The Regional Transportation Plan (RTP) for the Greater Toronto and Hamilton Area integrates planning for local and regional transit, GO Transit, major roads and new transit infrastructure for the region.
Ontario has made record investments in public transit. Since 2003, the Province has invested more than $13.4 billion to improve and expand public transit
Implemented as a pilot in 2009, the now permanent Long-Combination Vehicle (LCV) Program is a well established success and continues to expand. Each LCV uses about one-third less fuel than the two tractor-trailers it replaces.
Mandatory speed limiter legislation, passed in 2008, limits heavy-duty truck speeds to 105 km/h and is expected to reduce GHG emissions annually by 280,000 tonnes.
A network of High Occupancy Vehicle lanes (car-pool lanes) encourages carpooling to move more people in fewer vehicles. Ontario also provides two cents per liter of annual gas tax revenues to municipal transit providers to increase transit ridership.
As part of the Electric Vehicle Incentive Program, Ontario businesses, individuals and organizations are eligible for an incentive towards the purchase or lease of a new plug-in hybrid electric, or battery electric vehicle. Purchasers can also benefit from a green license plate, which allows drivers to use High Occupancy Vehicle lanes with only a single occupant until 2015, as well as access to future public recharging facilities at GO stations and other Ontario government parking lots.
Through the Green Commercial Vehicle Program, Ontario provided grants for the purchases of alternative fuel vehicles or to retrofit heavy duty vehicles with anti-idling technologies.
Sustainable land use
The Ontario Government is working with private landowners and community groups to plant 50 million trees on private and public lands in southern Ontario by 2020.
The Greenbelt Plan, established in 2005, identifies areas where urbanization should not occur in order to provide permanent protection to the agricultural land base and the ecological features and functions occurring on that landscape. As the world’s largest greenbelt, it spans 1.8 million acres of working countryside.
The Environmental Farm Plan is a voluntary program implemented by Ontario that helps farmers learn best management practices in areas such as manure management and farm energy audits.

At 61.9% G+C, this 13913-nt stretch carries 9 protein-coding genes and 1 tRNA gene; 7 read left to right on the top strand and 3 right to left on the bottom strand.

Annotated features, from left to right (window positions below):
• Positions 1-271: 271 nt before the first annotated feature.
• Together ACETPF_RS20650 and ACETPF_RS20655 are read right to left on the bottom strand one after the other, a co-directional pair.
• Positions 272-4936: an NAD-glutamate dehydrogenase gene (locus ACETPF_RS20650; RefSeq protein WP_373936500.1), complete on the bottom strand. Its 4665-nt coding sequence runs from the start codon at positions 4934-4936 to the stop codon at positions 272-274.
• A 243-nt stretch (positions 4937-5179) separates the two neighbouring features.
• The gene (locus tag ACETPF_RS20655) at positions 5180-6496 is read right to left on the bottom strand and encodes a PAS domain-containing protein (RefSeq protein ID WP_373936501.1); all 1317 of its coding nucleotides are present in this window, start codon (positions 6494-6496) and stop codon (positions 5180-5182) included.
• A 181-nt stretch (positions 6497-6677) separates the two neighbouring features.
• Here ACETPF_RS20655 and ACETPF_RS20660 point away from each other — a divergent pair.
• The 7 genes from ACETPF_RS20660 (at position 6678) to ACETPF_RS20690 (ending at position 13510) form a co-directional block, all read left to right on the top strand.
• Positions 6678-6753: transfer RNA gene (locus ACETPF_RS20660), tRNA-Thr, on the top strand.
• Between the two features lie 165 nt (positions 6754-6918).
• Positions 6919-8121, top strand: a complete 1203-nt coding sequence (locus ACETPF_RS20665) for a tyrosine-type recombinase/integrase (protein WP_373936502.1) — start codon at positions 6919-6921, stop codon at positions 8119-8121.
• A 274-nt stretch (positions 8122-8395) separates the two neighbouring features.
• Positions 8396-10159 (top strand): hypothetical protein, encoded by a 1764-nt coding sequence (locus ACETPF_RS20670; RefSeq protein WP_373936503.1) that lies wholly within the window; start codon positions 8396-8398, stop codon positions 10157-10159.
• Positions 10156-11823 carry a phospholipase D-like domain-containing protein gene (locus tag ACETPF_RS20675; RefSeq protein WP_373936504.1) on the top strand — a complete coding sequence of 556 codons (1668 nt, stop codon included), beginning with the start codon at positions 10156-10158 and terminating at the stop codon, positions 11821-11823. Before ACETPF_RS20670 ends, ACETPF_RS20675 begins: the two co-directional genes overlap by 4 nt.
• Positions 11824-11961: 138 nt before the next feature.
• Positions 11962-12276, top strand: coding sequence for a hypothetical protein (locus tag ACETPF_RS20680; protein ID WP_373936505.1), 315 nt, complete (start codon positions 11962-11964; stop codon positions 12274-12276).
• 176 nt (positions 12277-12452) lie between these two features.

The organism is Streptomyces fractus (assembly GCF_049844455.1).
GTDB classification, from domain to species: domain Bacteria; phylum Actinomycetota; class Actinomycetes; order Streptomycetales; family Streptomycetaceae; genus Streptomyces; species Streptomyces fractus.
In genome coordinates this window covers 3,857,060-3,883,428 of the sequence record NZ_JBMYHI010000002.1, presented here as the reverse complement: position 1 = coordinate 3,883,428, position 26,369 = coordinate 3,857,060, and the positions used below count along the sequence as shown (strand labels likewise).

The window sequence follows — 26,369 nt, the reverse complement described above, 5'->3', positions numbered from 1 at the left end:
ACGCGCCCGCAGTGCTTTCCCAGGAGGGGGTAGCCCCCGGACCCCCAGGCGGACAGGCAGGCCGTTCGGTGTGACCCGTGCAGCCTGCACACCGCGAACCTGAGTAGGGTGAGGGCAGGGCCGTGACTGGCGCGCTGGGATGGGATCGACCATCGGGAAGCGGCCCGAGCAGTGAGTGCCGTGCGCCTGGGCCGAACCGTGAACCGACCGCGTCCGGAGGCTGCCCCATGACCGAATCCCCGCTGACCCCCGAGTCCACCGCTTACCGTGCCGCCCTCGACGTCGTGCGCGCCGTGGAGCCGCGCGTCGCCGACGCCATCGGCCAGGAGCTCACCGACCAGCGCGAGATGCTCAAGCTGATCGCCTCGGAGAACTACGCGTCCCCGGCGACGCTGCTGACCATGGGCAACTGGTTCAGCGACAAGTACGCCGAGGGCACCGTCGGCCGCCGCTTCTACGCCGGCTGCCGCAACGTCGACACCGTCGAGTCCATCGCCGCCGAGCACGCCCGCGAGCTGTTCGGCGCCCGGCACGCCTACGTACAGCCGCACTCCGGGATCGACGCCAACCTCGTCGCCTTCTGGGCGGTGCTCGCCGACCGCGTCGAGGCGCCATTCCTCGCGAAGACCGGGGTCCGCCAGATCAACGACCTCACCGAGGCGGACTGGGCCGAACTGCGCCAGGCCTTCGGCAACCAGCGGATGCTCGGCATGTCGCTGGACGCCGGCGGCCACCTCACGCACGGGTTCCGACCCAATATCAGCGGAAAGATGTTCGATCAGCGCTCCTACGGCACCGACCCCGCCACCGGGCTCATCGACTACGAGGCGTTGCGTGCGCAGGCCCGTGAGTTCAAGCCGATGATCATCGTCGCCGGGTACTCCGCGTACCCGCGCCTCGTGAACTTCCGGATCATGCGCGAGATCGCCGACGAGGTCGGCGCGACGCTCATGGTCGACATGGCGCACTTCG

Ontario has also invested in programs to promote local food. This includes ‘Foodland Ontario’, a project that promotes awareness and communicates the benefits of Ontario food.
Where waste is land-filled, Ontario requires landfill gas collection and use or flaring (burning) for new and operating landfills larger than 1.5 million cubic meters. This measure, implemented in 2008, will significantly increase the amount of methane, a major greenhouse gas, being captured from landfills.
Ontario participates in:
- The Climate Registry, a US collaboration aimed at developing and managing a common GHG emissions reporting system.
- North America 2050, a forum for states, provinces and stakeholders to identify leadership opportunities in climate and clean energy initiatives. Ontario also takes part in a number of promising cap and trade initiatives.
- Ontario is a member of the International Carbon Action Partnership (ICAP), a forum made up of countries and regions that have implemented or are actively pursuing the implementation of carbon markets through mandatory cap and trade system.
- It has also been collaborating with other key Canada and US partners within the Western Climate Initiative on a coordinated approach including infrastructure and administration to support a regional cap and trade program.
- On top of this, Ontario has been an observer in the Regional Greenhouse Gas Initiative, which has been operating an electricity sector cap and trade program in the U.S. Northeast and Mid-Atlantic states since 2009.
On June 2, 2008, Ontario signed a Memorandum of Understanding with Quebec to collaborate on a regional cap and trade system for greenhouse gases. Ontario and Quebec agreed to develop regulations required to implement a cap and trade system and to coordinate work on the required infrastructure and administrative support. The two provinces will work together to make their approach compatible with other cap and trade systems that are emerging in North America and around the world.
In December 2009, Ontario passed the Environmental Protection Amendment Act (Greenhouse Gas Emissions Trading), 2009, which provides the legislative authority for a cap and trade program that can link to other systems.
Ontario is phasing in the Greenhouse Gas Emissions Reporting Regulation to collect data to support the design of the cap and trade program. The regulation mandates reporting for all regulated sources emitting more than 25,000 tons of CO2eq per year.
In 2006, Ontario released the Growth Plan for the Greater Horseshoe, a 25-year vision and plan for managing population and employment growth in the provinces largest urban area. The Growth Plan sets targets for creating higher density communities with a smaller environmental footprint and includes policies on transit-supportive community design and urban form which promote access to transit, walking, bicycling, and a reduction in automobile use.